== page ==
JUST A FEW days ago I overheard a cruising sailor bemoaning the fact that he could not start his very expensive diesel motor because his comparatively cheap starter motor had failed. It reminded me of a column I wrote several years ago pointing out that cruising sailboats are rarely pure sailboats these days. There are very few that do not carry engines of one sort or another. The reason for this is that, even if you normally keep your boat on a mooring, sooner or later you’re going to have to maneuver in a harbor or marina, and small-boat harbors and marinas have become so congested that most are not navigable under sail in anything much over 20 feet in length.
It is actually possible to maneuver a boat in a crowded harbor by warping and kedging, or even sculling, as sailors have done for centuries, but we have either lost the skill or the will, and certainly the patience, so we now find ourselves far too dependent on the engine to get us out to where we can use the wind to sail.
And to get the engine started in the first place, too many of us are dependent on the electric starter motor. It would be a great relief if we could start our engines by hand, instead of having to rely on electricity, and indeed a few inboard diesels can be started by hand, but they are necessarily of low horsepower and fit only for small yachts.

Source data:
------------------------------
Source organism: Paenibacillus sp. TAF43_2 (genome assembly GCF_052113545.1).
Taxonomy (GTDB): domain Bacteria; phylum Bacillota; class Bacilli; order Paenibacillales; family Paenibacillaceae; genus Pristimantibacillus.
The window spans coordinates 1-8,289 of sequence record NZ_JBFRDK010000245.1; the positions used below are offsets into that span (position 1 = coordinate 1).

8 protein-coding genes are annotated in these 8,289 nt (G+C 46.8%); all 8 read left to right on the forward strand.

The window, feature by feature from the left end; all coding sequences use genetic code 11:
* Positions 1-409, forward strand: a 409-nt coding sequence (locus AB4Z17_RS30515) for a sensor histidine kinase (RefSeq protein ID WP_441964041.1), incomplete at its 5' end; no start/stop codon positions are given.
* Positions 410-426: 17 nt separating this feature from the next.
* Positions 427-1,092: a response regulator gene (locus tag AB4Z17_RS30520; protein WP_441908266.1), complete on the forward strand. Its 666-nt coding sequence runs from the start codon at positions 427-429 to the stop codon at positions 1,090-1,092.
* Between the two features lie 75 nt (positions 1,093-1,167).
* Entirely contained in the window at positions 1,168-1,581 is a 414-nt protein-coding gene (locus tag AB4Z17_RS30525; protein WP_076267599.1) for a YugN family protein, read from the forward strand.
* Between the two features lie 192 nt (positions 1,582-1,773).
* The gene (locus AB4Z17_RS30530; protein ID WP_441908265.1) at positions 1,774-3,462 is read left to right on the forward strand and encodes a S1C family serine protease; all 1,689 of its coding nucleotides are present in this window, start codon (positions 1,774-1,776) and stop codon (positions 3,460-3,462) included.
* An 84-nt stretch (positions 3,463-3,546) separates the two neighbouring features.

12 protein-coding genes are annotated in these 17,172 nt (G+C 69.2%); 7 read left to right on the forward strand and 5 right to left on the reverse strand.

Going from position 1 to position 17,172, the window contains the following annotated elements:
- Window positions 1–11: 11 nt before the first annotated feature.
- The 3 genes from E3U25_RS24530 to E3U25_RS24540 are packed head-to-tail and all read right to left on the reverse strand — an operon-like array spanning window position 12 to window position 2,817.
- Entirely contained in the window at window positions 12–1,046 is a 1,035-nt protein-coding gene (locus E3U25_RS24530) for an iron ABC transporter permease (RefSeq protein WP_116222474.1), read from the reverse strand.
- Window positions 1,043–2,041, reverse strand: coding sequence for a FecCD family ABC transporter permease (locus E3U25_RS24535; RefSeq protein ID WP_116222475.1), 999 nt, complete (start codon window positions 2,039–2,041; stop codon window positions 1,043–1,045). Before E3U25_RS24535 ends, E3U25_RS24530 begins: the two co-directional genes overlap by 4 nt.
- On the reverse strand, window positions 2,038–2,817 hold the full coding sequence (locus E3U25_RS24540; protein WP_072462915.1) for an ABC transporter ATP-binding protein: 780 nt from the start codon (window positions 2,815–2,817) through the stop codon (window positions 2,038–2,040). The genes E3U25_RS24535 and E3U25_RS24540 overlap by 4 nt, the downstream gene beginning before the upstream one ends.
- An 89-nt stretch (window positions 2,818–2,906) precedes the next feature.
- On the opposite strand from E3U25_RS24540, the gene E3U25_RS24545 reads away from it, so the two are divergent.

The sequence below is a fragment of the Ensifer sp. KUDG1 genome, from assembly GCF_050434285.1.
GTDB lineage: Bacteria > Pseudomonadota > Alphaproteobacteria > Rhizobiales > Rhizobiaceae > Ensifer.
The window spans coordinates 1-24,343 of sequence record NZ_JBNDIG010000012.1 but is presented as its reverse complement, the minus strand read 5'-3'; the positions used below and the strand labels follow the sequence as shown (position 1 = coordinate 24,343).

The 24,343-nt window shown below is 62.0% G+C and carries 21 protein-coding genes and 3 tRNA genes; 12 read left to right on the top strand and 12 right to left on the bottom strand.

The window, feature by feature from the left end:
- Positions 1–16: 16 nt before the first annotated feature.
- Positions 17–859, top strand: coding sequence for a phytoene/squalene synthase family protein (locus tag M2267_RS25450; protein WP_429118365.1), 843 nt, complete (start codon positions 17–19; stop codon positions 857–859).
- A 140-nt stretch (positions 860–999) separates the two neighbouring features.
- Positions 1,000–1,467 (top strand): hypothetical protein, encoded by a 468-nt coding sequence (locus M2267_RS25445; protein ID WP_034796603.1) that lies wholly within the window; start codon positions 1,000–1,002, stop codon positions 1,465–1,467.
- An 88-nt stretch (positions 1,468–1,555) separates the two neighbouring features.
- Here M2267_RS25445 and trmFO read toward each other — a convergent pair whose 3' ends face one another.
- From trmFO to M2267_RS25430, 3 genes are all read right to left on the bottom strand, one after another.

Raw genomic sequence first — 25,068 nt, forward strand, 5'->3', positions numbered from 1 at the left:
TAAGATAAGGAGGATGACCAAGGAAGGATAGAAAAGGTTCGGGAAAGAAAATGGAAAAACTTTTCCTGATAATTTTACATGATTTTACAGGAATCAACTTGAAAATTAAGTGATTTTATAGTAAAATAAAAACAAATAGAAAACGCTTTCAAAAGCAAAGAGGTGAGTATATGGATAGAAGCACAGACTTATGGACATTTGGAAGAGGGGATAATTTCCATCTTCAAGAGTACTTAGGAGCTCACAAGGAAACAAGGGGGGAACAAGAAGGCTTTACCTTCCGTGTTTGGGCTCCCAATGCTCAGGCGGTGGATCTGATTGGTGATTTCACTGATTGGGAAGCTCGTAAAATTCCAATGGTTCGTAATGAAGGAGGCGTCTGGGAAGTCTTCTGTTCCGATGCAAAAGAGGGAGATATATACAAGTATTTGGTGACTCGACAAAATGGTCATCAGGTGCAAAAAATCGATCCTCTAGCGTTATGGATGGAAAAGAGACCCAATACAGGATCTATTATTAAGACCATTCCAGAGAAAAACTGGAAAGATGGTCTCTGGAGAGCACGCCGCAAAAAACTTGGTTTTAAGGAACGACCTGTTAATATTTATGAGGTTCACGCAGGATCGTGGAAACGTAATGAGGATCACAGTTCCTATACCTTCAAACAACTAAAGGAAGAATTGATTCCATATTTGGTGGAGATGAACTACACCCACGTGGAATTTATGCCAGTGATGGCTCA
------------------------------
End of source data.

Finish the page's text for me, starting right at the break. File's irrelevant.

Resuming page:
Now, there are other ways to start engines. One way is to use a small hand pump to pressurize a tank of air that will spin the engine vigorously for a couple of minutes. Think what a blessing that could be when your battery is flat or your solenoid has passed on to its final resting place. There are clockwork engine starters, too, that you can wind up slowly and easily before releasing them to spin the motor over.
But these mechanically simple starting aids are not common and they are therefore expensive, so the great majority of sailors are stuck with electric starter motors. They are obviously not ideal for boats, but because most boat engines are derived from the ones landlubbers build in huge numbers for their cars, tractors, and generators, we are stuck with their method of starting them.
The one thing you can say for electric starters is that they don’t draw much energy from your battery. Surprisingly little, in fact, if the engine is working properly. For example, starting a medium-sized diesel will draw about 4,800 watts. That sounds like a lot, and it is, but even if you crank away for 20 seconds you’re taking only 2.5 amp-hours from your 12-volt battery. That’s about half of what a dedicated CD player would consume if it were running 4 hours a day. And even with a modest 30-amp charge, your alternator will replace that energy in less than 10 minutes.
Nevertheless, this is not the best way to start a marine engine. Salt water and electricity don’t get on well together, and most of us could well do without that sickening feeling in the pit of the stomach when you turn the key and nothing happens but a little “click” that foretells all kinds of trouble and frustration to come.
Simplicity, most rare in our age.
— Ovid, Ars Amatoria
“Dr. Livingstone, I presume.”
“Yes. Do you have medical insurance?”
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